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New Jersey’s High Court Makes ‘Take-Home’ Liability Virtually Limitless with ‘Case-by-Case’ Decision

In answering a certified question of law posed to it by the U.S. Court of Appeals for the Third Circuit as that federal court considers a case of “take-home” liability,New Jersey New Jersey’s high court last week effectively ignored its own 2006 precedent to expand such liability into an open-ended guessing game that defendants are bound to lose.

In the current case, Schwartz v. Accuratus Corporation, the plaintiff alleges she was sickened by exposure to beryllium that clung to her boyfriend’s work clothing, which she would launder when staying overnight at his apartment from time to time, while he worked for a ceramics maker for two years.  Up until now, New Jersey law only held such toxic-tort defendants liable for such a “duty of care” to a spouse residing in the same household.

But on behalf of a unanimous New Jersey Supreme Court on July 6, Justice Jaynee LaVecchia wrote:

The Court cannot define the contours of the duty owed to others in a take-home toxic-tort action through a certified question of law. While there may be situations in which household members are in contact with toxins brought home on clothing, a refined analysis for particularized risk, foreseeability, and fairness requires a case-by-case assessment in toxic-tort settings. Although the Court cannot predict the direction in which the common law will evolve, the Court identifies certain factors that will be important as such cases present themselves. In sum, the duty of care recognized in [2006] may extend, in appropriate circumstances, to a plaintiff who is not a spouse. The assessment should take into account a weighing of the factors identified herein to determine whether the foreseeability, fairness, and predictability concerns . . . should lead to the conclusion that a duty of care should be recognized under common law.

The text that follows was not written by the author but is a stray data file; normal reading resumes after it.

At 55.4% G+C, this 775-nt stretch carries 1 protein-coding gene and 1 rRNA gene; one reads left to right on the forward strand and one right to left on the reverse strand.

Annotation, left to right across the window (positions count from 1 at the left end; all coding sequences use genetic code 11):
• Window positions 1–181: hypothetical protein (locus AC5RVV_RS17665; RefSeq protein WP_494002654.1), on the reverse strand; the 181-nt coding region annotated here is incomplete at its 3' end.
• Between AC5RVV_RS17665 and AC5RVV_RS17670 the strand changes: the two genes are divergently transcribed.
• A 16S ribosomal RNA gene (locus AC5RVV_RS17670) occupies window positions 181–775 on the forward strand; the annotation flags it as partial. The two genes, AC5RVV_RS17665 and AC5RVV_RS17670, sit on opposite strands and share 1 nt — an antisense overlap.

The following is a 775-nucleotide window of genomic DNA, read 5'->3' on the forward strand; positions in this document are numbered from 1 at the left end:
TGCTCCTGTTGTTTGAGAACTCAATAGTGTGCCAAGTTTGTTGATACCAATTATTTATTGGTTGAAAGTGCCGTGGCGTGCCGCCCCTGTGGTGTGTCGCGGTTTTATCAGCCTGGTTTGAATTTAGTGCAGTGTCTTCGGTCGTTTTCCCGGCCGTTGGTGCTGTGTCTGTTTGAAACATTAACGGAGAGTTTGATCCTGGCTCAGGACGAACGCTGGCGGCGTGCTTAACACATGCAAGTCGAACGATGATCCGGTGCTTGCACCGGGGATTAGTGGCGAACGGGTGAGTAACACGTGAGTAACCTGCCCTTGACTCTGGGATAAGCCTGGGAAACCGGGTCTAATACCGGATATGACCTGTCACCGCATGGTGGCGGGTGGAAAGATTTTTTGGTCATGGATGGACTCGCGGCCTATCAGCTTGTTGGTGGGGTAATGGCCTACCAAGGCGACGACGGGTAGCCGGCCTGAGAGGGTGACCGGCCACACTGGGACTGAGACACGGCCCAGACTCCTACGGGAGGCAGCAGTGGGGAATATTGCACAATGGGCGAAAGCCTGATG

If New Jersey’s high court “cannot predict the direction in which the common law will evolve,” who can?  Surely plaintiffs lawyers will now do their darnedest to “evolve” the theory of take-home liability in a multitude of unpredictable directions, leaving an ever expanding universe of potential defendants wholly uncertain about their duties of care to virtually anyone their employees might come in contact with on a regular (or semi-regular) basis.

For example, what if Cliffy Clavin worked for a ceramics maker instead of the U.S. Postal Service?  Would Norm Peterson be able to sue, alleging that Cliffy’s employer should have foreseen and warned him about the dangers of drinking with Cliffy after work every afternoon?

What if Cliffy came to fancy himself a real ladies man and began serial dating with help from an online matchmaking service?  Would his various dates and perhaps the service itself have claims against the ceramics maker?

Or what if Cliffy’s long lost rich uncle left him a little inheritance and, hoping to spend even more time dating and drinking with Norm, he began having his work clothes laundered by professionals.  Would those laundry professionals later be able to press claims against Cliffy’s employer?

It seems New Jersey’s Supreme Court justices don’t want anyone to know the answers to these questions and others like them.  They don’t seem to care that businessmen and women who make decisions about where to invest, expand or relocate their operations and jobs tend to avoid jurisdictions where such uncertainty is the “Norm!”

Add recent legal attacks on arbitration agreements and a steady expansion of consumer protection law that principally benefits the plaintiffs’ bar, and the Garden State’s business environment appears increasingly choked with litigation weeds.

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